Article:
Cephalon strikes record $2B stem cell pact with Mesoblast
Regenerative medicine just got a big player to enter the game. Cephalon has locked itself in a tight embrace with Australia's Mesoblast, agreeing to pay $130 million upfront, $220 million for a 20 percent stake in the company and offering up to $1.7 billion in milestones in a high-stakes gamble on the biotech's stem cell programs.
With one eye on a looming patent cliff, Cephalon is pumping a record amount of money into a stem cell deal in hopes that the biotech's unique approach can deliver a slate of new treatments for everything from heart failure to Alzheimer's. Under the agreement, Mesoblast will be responsible for certain Phase IIa trials while Cephalon--which gains worldwide commercialization rights--agreed to step up to the plate and cover the costs of Phase IIb and III studies. Shares of Mesoblast vaulted 30 percent on the news.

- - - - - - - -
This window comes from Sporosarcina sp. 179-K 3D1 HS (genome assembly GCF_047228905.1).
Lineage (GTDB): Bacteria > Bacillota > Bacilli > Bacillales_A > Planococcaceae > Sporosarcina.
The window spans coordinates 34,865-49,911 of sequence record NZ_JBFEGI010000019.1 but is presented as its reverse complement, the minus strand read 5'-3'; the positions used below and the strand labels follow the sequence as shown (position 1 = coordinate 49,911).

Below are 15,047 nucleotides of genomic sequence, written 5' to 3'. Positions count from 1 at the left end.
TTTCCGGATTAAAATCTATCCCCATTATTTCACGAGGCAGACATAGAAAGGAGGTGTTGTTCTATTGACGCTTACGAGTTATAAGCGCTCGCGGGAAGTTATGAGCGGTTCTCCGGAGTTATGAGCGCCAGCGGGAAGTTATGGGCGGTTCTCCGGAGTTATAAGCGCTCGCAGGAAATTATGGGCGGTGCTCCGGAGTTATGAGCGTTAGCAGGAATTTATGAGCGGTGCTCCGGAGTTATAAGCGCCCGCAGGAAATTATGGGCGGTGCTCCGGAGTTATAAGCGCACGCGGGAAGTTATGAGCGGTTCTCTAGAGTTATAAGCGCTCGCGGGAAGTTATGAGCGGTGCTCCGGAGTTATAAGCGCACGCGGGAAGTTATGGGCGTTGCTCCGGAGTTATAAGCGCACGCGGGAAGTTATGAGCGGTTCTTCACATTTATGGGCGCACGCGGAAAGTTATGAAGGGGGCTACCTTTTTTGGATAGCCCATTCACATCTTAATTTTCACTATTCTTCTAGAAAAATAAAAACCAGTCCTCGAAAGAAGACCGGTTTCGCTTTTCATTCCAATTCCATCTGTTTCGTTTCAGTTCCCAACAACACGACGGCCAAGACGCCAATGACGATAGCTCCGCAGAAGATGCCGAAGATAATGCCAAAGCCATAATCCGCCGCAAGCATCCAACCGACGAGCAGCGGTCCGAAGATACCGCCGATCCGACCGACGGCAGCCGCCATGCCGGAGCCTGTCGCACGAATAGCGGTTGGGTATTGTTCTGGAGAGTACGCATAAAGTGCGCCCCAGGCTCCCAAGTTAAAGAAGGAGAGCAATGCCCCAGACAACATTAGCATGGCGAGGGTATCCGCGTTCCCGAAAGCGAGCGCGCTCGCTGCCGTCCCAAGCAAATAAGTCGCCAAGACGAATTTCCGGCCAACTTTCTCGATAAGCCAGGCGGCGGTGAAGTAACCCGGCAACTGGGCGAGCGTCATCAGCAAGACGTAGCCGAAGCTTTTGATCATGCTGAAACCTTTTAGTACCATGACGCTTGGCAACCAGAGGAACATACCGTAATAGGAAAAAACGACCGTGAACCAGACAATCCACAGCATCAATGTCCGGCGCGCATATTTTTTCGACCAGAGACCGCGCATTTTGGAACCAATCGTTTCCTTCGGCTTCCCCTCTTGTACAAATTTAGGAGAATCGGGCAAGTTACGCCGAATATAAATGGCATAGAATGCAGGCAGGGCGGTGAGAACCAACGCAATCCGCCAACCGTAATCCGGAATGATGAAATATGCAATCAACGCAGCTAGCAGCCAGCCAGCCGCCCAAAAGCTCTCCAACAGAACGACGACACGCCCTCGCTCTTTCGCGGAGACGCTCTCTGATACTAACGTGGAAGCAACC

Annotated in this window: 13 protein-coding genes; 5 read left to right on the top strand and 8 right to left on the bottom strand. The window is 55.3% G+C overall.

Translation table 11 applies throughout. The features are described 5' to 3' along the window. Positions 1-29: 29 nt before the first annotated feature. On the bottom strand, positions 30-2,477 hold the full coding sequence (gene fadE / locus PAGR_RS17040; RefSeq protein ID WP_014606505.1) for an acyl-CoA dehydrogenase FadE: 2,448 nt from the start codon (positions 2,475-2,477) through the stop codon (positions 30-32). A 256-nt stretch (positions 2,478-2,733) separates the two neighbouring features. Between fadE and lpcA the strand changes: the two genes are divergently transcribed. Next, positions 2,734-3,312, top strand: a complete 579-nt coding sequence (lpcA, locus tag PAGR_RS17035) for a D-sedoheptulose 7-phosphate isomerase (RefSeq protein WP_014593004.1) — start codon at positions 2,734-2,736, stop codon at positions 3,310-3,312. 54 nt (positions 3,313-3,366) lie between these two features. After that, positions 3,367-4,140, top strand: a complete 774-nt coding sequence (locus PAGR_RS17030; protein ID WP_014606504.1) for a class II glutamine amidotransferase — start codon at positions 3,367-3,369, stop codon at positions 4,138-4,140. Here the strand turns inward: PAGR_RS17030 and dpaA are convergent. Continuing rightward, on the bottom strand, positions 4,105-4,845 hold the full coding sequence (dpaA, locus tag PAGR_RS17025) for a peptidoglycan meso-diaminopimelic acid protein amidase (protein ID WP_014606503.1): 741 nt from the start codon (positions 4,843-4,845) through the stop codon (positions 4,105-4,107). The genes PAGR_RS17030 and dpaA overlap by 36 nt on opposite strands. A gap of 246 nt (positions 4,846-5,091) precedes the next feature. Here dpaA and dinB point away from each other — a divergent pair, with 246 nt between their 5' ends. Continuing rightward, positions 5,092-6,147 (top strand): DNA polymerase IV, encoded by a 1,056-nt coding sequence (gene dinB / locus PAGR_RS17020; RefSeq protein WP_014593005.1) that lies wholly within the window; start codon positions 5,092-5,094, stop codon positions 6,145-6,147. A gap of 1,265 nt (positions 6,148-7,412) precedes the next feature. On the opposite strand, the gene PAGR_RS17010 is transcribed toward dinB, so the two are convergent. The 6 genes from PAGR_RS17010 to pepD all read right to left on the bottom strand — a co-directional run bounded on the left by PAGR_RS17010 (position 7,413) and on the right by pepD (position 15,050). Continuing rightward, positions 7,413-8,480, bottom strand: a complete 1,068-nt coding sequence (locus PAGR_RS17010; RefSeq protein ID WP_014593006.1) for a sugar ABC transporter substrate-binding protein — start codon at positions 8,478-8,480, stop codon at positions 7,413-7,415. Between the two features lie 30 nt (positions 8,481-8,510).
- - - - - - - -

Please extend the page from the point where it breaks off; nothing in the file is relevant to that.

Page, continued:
"This global licensing agreement positions Cephalon as a leader in regenerative medicine while further strengthening our late stage pipeline with another innovative biologic platform," said Cephalon COO J. Kevin Buch. "Mesoblast has done an outstanding job of developing Phase II clinical data in congestive heart failure and hematopoietic stem cell transplants, plus preclinical data in acute myocardial infarction. We are excited to have the opportunity to develop potentially the world's first stem cell therapy for indications that could serve millions of patients globally."
Mesoblast didn't sell the whole store in the deal, either. In a joint statement the biotech said that it retained rights to programs for bone and cartilage applications, diabetes, eye diseases, and inflammatory and immunological conditions.